Three

DeGroot and Cromwell walked in to an unusually tense atmosphere on the command bridge of the Arkangel. The command crew, usually reassured by the duo’s presence and experience, now barely noticed them. As the destroyer bore down on them, all assembled focused on their tasks at their stations. Some of them seemed a little uneasy, but they were alert. There had been close squeezes before, but this was perhaps the most danger they had ever faced. Bearing down on them was a top-of-the-line British warship.
Cromwell wondered about them, his crew. He reflected for a moment on their families and children, who their friends were, and if they had considered they would be in serious peril. Sure, they had all trained for this day, but reality was a far cry from any training exercise.
Even though Cromwell was a tall man, he was not built like the soldiers and sailors around him. Though he was their leader, Cromwell was not the alpha in the room. That honor belonged to DeGroot. Cromwell radiated force of character and was respected for his genius level of intelligence, but he was not known for making quick decisions.
The bridge, despite being lined with pipes and instrument panels, was one of the most spacious areas in the submarine. Few on board had clearance to be there, and with the addition of DeGroot and Cromwell there were only six men present. Nonetheless, it felt claustrophobic.
The captain glanced up from where he stood in the middle of the deck, feet widespread and hands behind his back. He was a middle-aged man whose impassive face, lean figure, and gruff manner displayed his years of military leadership and command. His uniform was pristine, the folds sharp, the buttons gleaming. To complete the caricature, he bore a salt-and-pepper beard of intermediate length.
"We’ve already submerged," he said gruffly. "We have a firing solution for the destroyer. It's closing on our position and will have a fix on us shortly."
The hollow sound that always filled the submarine echoed unpleasantly in DeGroot's ears. Most sailors learned to tune it out after a few days, but in times like this it asserted itself. It accentuated the anxious footfalls and heavy breathing of the crew as they rushed around, preparing to fire. The sounds of the instruments were louder than usual. Even the needles on the gauge panels seemed to tick as they moved back and forth.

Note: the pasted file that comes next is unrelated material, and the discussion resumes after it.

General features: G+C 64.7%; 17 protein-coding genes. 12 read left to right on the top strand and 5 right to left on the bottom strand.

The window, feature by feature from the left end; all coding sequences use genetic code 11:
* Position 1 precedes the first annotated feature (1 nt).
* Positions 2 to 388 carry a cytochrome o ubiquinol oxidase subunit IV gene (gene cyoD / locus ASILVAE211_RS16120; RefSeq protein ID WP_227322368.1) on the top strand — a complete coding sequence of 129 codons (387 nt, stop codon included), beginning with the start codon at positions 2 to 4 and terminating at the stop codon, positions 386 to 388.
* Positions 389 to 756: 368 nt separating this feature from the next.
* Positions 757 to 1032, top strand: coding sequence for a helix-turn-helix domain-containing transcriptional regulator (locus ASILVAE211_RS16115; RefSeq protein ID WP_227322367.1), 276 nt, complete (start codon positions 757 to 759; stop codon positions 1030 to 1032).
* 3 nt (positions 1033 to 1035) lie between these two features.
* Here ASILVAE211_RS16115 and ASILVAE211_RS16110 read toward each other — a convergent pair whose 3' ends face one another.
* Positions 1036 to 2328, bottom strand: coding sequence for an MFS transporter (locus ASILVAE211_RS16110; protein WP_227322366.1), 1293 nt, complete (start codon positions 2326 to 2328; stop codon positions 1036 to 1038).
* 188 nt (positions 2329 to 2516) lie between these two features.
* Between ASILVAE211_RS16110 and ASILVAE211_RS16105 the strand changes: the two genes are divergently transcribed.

DeGroot gave a slight nod at the captain’s words.
Cromwell lifted his chin and tightened his jaw, his body radiating his dissent even before his reply. He looked to DeGroot. “Find another way.” Cromwell’s mind couldn’t work out how it had come to this. He wished he were any place else but here. What he wouldn’t give to go back to before, back before this had started.
DeGroot heard the emotion in Cromwell's voice despite his attempt to control his tone. He ignored it, knowing he could offer his friend no reassurance. There were no other options and no more time. DeGroot's hand shook, but his voice did not waver.
"We've no choice. They're blocking the harbor. There is no way out."
"There has to be another way!" Cromwell pressed, his voice filled with desperation. He took an anxious step forward. "There has to be…”
DeGroot was a man who lived by a code dictated by reason. He despised emotion and tried his best to purge it from his body, but now it was a losing battle. He felt his temper flare. This wasn't the time to expect the impossible; it was fight or die. DeGroot clenched his fists. He emphasized each word as he hissed, "There is no way out of here except through that ship."
He paused, then added quietly, "Freedom has a price. We knew this day would come."
Cromwell just stared, feeling lost. Emotion after emotion flickered across his face. With those words, Cromwell felt like he had lost something valuable. At least he didn’t have to be the one to give the command. No, that was on DeGroot’s shoulders.
DeGroot nodded at him curtly, not willing to show that he too felt the despair evident on Cromwell's face. He said a small prayer to himself as he turned to the weapons officer. The South African blew out a breath and straightened up to his full height. "Fire."
The Arkangel fired a VA-111 Shkval, a missile of the ocean. After a prior close call, the crew of the Arkangel had concluded it was time to acquire defensive armament. Through DeGroot's contacts, they found a shady FSB agent in St. Petersburg who could make a few torpedoes disappear from the Russian arsenal.
The weapon was designed to create a gas bubble by deflecting the water from the nose cone, and by keeping water from coming into contact with the torpedo, drag was nonexistent. This design allowed for a rocket engine to propel the Shkval at 230 miles per hour.
The torpedo found its target and hit the HMS Dauntless with staggering force. Cromwell braced himself as the Arkangel rocked from the massive explosion and he felt the shockwave vibrate through the submarine.
Flames from the wreck reflected on the water and bathed the Scottish Harbor in a red glow. The water surged with waves filled with debris.
Underwater, the Arkangel cruised by the burning shell of the ship that had once carried hundreds of lives. The sub traveled toward the vast Atlantic and the refuge the abyss ahead afforded. They were free of the threat, but Cromwell felt something akin to physical pain. He thought only of the lives that he had just extinguished.

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